Penn College receives federal grant to aid polymer workforce

Published 06.20.2024

Polymer Engineering
Engineering Technologies
Faculty & Staff
Workforce Development

The National Science Foundation has recognized Pennsylvania College of Technology’s commitment to the plastics/polymer workforce by awarding a $594,574 Advanced Technological Education grant.

The Practical Polymers for Students and Industry grant (award No. 2400810) will facilitate the redesign of the college’s polymer technology curriculum and support enhanced recruitment activities aimed at high school students, secondary teachers and incumbent workers.

“The plastics/polymer technology program at Penn College has a rich history of providing outstanding graduates for industry,” said Bradley M. Webb, dean of engineering technologies. “And industry needs our students. Graduates of our program have a 100% overall job placement rate. We want more people to take advantage of the excellent career prospects resulting from an education rooted in polymer technology. This grant will certainly help us reach that goal.”

A $594,574 grant from the National Science Foundation will help Pennsylvania College of Technology redesign its polymer technology curriculum with the creation of two, one-year certificate programs and boost recruitment efforts aimed at high school students, secondary teachers and incumbent workers.

Webb and Adam C. Barilla, assistant professor of polymer technology, are serving as co-directors of the grant. Vii J. Rice, instructor of polymer technology, is the grant’s project director.

Curriculum changes supported by the grant include establishment of two one-year, for-credit certificate programs in extrusion and injection molding operations. Each certificate will consist of about 30 credits offered through a mix of online instruction and hands-on labs.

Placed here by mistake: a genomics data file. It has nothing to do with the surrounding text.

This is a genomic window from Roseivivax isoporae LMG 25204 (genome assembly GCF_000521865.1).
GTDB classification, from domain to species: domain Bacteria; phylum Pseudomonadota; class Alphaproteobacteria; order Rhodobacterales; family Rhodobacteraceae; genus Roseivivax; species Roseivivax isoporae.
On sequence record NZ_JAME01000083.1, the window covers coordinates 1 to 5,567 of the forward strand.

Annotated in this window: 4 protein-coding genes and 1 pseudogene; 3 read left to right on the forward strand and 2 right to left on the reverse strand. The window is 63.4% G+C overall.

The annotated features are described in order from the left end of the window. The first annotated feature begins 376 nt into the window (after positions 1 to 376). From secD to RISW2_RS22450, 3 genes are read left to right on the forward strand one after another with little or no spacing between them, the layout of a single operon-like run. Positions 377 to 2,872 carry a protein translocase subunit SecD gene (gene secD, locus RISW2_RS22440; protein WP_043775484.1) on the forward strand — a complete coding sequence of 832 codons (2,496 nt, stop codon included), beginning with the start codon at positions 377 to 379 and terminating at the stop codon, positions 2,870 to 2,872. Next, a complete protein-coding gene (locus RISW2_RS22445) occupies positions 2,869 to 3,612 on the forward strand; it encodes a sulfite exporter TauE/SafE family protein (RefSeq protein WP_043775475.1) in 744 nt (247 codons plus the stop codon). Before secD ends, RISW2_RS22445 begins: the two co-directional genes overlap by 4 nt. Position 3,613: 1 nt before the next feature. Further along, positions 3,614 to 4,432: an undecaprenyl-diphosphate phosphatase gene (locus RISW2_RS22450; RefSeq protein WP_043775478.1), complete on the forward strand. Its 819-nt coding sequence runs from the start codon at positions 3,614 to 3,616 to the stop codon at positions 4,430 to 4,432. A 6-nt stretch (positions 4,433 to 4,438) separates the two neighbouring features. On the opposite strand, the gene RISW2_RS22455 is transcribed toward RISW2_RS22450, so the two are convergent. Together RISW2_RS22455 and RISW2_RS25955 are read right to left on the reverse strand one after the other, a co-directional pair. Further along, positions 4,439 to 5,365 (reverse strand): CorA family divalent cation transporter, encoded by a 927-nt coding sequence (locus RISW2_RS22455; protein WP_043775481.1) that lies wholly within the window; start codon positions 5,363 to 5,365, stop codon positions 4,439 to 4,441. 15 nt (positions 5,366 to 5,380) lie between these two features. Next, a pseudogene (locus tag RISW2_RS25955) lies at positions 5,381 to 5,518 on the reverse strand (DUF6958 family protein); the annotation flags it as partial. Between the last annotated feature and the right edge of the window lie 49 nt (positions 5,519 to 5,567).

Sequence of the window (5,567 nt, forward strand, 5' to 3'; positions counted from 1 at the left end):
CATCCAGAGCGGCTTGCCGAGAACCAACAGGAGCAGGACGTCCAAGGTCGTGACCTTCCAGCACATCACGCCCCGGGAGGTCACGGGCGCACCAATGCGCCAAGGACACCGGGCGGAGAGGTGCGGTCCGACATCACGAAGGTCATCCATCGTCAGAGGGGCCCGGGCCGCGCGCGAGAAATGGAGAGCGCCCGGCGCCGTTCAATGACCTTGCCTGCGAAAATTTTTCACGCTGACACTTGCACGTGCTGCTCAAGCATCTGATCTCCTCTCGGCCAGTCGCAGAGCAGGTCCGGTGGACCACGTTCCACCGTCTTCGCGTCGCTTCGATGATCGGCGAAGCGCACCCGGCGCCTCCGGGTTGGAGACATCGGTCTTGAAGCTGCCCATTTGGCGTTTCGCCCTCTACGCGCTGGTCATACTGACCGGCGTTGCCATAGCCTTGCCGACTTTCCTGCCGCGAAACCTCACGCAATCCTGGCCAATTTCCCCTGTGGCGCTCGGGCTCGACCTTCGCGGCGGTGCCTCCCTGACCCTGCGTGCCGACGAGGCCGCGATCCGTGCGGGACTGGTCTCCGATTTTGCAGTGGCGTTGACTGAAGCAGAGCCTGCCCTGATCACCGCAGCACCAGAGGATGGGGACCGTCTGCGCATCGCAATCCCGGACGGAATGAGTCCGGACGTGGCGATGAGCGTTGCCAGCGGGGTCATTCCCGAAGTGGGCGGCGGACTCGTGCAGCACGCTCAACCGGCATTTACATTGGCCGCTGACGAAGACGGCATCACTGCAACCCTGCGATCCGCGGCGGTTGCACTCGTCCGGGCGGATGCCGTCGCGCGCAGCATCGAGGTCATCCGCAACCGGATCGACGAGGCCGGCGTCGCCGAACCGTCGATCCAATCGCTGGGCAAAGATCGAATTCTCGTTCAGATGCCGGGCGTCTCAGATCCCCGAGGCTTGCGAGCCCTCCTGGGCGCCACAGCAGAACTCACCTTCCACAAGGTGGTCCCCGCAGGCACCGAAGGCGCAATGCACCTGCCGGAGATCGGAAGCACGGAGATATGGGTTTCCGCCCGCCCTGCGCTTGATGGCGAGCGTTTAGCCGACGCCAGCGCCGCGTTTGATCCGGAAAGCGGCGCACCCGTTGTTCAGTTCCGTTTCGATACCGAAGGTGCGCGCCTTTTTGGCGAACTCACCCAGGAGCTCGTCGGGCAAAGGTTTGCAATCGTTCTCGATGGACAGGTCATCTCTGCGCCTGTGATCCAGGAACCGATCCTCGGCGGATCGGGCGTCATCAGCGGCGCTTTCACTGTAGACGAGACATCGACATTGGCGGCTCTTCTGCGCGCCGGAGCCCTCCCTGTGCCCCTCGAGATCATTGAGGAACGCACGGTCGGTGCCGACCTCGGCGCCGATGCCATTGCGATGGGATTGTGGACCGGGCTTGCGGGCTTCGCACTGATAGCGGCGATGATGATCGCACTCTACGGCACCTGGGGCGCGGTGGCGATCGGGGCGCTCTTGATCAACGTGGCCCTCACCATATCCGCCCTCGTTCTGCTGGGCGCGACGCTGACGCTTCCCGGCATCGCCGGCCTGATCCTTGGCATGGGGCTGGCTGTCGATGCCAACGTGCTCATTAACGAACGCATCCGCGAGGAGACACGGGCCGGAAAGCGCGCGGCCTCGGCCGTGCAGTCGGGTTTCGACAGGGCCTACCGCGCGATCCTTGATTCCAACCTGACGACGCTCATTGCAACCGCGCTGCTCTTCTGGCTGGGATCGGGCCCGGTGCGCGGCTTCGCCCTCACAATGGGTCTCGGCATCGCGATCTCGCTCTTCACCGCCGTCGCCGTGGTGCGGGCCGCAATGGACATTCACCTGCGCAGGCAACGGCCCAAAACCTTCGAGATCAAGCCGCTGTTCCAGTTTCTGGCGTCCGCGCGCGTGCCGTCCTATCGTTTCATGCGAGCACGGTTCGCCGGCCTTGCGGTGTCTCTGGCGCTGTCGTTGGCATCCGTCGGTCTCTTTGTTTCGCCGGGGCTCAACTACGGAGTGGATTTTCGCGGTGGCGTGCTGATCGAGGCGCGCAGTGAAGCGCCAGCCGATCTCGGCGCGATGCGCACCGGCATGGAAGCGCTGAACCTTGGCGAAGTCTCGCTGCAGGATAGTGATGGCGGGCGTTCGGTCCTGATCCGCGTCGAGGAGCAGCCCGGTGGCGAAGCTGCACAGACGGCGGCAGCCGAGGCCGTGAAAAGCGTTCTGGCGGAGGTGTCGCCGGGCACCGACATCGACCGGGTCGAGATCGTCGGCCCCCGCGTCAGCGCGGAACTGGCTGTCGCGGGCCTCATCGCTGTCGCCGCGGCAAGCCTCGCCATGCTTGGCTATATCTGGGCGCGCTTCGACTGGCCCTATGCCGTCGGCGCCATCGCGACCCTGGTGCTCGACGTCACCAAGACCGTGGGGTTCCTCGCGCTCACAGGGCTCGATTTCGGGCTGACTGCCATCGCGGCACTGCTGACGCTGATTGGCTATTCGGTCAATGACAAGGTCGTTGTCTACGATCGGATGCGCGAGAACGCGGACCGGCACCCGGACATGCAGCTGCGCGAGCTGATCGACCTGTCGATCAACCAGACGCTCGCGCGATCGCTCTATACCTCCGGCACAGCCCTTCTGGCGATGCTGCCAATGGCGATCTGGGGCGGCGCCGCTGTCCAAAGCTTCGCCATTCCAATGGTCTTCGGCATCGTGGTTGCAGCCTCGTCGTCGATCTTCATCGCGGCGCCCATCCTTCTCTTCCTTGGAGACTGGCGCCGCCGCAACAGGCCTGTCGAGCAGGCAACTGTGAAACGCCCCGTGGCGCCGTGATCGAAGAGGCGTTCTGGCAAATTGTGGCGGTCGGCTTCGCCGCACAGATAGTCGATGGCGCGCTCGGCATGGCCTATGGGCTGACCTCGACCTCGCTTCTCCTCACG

“The new certificates will provide rapid on-ramp pathways for new and incumbent workers to establish careers in plastics/polymer technology industries,” Webb explained. “As well, the certificates will serve as the foundation for the associate degree in polymer technology, which feeds seamlessly into our polymer engineering technology bachelor’s degree.”

Over the grant’s three-year lifespan, the college will introduce both high school students and educators to careers in the plastics/polymer field through a variety of programming, including immersive summer camps for students and externships for teachers to learn how to integrate polymer technology topics in their classrooms.

The college’s Plastics Innovation & Resource Center, a renowned provider of technology resources for plastics/polymer industries throughout the nation and the world, and regional employers with strong ties to the college will be vital conduits for attracting incumbent workers to the program.

“We are very appreciative of the opportunities afforded to us through this grant,” Webb said. “We believe these efforts will ultimately result in the college enrolling at least 24 students annually in our certificate programs and polymer degrees.”

Penn College is one of seven institutions nationwide offering plastics engineering technology programs accredited by the Engineering Technology Accreditation Commission of the Accreditation Board for Engineering and Technology.

For information about those majors and other programs offered by the School of Engineering Technologies, call 570-327-4520.

Penn College is a national leader in applied technology education. Email the Admissions Office or call toll-free 800-367-9222 for more information.